When it comes to designing a coworking space, we believe in offering members a variety of workspaces. While coworking in a large, open space builds community, people and businesses have varied needs—and we try to meet all of those.

“I think it’s important to offer a mix of different work environments to match the types of work individuals do throughout a given day,” says Platform Coworking owner Jeff Park. “While our members often have a single job title, they fill multiple roles, so their tasks change and our goal is to provide them with the proper space for all of those.”

Toward that goal, we offer three types of spaces: unassigned spaces in a communal setting, assigned spaces (a dedicated desk), and private offices. It’s key to have a good balance between these three styles and, going forward, we’ll be focusing on creating more shared private areas so that our members can use them for a phone call or a meeting.

Varied Workspaces Are Key
When it comes to coworking, sound privacy is the most important in our experience. Break out spaces and phone booths are effective ways to provide privacy. We’re working to make these areas into something more like mini lounges or mini conference rooms. “We’re approaching these like they’re a cross between your living room and a library, both comfortable and inviting,” says Park. “I see some spaces that are entirely open and there doesn’t seem to be much dedicated to focus-based work. It’s important to have a balance.”

While we do offer private offices, we think it’s important for these types of spaces to be available to all of our members. They’re a public resource and are first come, first serve, so they’re different from a private office. We find that sound privacy is usually more important than visual privacy. So, in addition to private phone booths and mini conference rooms, we put a premium on semi-public breakout spaces throughout our space where members can make a quick phone call and/or simply change their working environment to suit their needs.

“Providing these areas is a fundamental part of how our current and future spaces are and will be conceptualized in terms of different working styles and the actual flow of the space,” says Park. “People get calls randomly throughout the day, it’s not something you can plan for, so those private or semi-private spaces need to be close to communal areas. Even in one day people differ in their working patterns, from needing to be on a call with other team members and clients, to executing whatever was decided on that morning call, so we’re trying to model our spaces to closely follow people’s actual work patterns.”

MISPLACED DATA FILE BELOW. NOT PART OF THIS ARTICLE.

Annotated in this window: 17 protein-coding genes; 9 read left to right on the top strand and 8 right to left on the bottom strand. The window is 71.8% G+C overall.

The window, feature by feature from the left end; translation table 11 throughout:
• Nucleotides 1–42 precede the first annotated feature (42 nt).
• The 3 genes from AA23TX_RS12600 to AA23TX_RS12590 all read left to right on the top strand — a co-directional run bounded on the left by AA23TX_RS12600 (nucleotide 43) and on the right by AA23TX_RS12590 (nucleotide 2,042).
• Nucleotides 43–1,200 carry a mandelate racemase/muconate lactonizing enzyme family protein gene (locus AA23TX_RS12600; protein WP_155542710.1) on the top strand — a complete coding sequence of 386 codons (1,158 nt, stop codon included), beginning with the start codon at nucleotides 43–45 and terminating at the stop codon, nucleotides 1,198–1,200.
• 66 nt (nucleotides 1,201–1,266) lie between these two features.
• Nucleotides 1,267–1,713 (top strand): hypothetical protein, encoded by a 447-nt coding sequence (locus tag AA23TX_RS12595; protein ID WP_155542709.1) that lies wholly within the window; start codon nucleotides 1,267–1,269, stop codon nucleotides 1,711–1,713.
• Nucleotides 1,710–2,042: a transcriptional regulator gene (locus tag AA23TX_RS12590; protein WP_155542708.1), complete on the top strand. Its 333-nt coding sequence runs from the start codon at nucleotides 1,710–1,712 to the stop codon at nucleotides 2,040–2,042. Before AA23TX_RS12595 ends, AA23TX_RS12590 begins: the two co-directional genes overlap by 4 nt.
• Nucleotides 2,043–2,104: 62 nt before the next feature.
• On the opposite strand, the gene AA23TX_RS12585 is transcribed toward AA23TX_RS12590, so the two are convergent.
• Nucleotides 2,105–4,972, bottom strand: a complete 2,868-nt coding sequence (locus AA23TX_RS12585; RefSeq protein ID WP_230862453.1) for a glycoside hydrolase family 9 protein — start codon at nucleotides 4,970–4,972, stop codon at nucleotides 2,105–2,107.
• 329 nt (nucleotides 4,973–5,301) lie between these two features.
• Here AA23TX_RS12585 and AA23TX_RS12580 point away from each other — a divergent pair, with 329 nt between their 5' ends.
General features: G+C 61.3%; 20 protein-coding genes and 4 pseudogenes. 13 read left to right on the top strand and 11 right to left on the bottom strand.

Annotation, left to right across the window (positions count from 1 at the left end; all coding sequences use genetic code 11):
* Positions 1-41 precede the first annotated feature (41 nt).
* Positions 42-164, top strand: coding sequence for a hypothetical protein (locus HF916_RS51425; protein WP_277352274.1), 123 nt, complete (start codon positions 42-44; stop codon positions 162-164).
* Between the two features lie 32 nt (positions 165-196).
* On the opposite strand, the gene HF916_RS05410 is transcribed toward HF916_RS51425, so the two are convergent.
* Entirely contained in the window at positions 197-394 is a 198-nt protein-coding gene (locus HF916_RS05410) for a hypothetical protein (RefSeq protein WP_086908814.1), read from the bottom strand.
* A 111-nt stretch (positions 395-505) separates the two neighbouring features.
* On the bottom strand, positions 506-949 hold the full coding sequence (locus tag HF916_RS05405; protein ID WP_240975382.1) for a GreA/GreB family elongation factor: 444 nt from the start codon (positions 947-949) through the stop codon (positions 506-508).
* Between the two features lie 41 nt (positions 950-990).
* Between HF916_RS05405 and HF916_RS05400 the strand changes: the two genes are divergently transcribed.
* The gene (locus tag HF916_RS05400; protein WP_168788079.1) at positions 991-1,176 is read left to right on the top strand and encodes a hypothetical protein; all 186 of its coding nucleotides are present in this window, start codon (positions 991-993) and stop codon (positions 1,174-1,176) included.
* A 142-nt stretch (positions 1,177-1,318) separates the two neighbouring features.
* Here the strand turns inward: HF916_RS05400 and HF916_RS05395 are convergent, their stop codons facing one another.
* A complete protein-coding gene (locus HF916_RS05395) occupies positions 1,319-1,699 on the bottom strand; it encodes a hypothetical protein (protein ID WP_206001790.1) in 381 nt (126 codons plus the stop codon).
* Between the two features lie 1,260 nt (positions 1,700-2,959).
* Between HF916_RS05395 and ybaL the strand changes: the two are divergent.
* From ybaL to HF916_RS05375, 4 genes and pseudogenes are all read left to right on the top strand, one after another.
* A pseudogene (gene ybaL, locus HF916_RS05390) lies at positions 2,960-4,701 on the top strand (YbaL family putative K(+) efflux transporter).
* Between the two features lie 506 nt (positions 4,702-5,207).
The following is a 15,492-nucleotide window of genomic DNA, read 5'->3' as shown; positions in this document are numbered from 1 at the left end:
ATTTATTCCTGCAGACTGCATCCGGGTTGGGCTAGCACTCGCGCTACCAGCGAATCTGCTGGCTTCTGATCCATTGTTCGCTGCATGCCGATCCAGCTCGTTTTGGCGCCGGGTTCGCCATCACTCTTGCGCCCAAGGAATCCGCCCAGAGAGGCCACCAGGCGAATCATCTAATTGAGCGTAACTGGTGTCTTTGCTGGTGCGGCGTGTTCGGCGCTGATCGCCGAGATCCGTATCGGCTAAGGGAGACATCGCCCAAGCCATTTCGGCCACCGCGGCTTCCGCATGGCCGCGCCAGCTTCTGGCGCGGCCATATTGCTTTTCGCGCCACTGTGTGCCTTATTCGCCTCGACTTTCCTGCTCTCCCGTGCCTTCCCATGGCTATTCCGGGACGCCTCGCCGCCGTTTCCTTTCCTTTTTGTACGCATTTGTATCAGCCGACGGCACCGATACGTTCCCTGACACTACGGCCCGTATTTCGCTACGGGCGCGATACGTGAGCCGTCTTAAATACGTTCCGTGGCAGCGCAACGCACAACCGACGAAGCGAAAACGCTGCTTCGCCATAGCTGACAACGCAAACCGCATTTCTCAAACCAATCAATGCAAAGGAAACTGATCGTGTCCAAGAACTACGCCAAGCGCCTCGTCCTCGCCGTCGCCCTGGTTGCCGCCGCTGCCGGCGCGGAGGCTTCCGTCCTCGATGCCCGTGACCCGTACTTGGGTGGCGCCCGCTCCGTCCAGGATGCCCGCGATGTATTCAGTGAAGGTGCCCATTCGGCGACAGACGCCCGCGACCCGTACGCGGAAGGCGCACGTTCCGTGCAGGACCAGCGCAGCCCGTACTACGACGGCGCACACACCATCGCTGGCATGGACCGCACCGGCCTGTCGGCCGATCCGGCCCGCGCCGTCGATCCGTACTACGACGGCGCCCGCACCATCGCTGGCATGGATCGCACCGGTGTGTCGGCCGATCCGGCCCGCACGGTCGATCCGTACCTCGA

Coworking In Private
Some people simply prefer a dedicated, private workspace. Perhaps they are on the phone constantly throughout the day and don’t want to subject others to their daily business. As many do prefer private offices, it’s key to provide enough of those to meet demand.

Our coworking space in Chicago’s Wicker Park neighborhood is composed entirely of private offices. Still, we see members building community and benefitting from the traditional aspects of coworking. “Our members in Wicker Park acquainted themselves with their neighbors very quickly,” says Park. “So that community component is still there, regardless of whether they’re working in private offices or shared space. I think that happens because it’s the same people working in that space every day and they become accustomed to each others’ routines and work styles.” That’s different from Platform Coworking in Ravenswood where members come in at different times, on varied schedules, and without as much consistency. Both models seem to work and we’ll continue mixing and matching them as we expand into new spaces.

The Future Of Coworking Space & Office Design
When we look at a properly designed coworking space, there are many intangibles and it’s something that’s hard to quantify, but it can be done. It’s evident when you haven’t taken the research into consideration. We’re constantly looking toward the future when it comes to the design of our spaces. “I think incorporating research-based design will drive the direction of how future spaces are built and I think it’s still early in that process,” says Park. “There are design companies out there doing really good work in taking a quantitative approach to design and how it influences work flow.

“In the past, office environments were organized by hierarchy. The whole framework of cookie cutter offices and cubicle farms is thankfully becoming extinct but there is still a lot of room to try and establish what the office of the future looks like,” Park continues. “We’re trying to collect as much data as we can and those poised to do this successfully are standing in a convergence of anthropologists, sociologists and designers who take a quantitative approach. It’s been neglected on a widespread scale and finally it’s starting to evolve.”

These are all thoughts that have been on Park’s mind since he first helped pioneer coworking in Chicago. “This is how we’re thinking today but it might change tomorrow based on feedback, it’s fluid in nature,” he says. “We’re constantly making incremental changes to see what works and what doesn’t, but adding more work environments into the mix is definitely a priority.”

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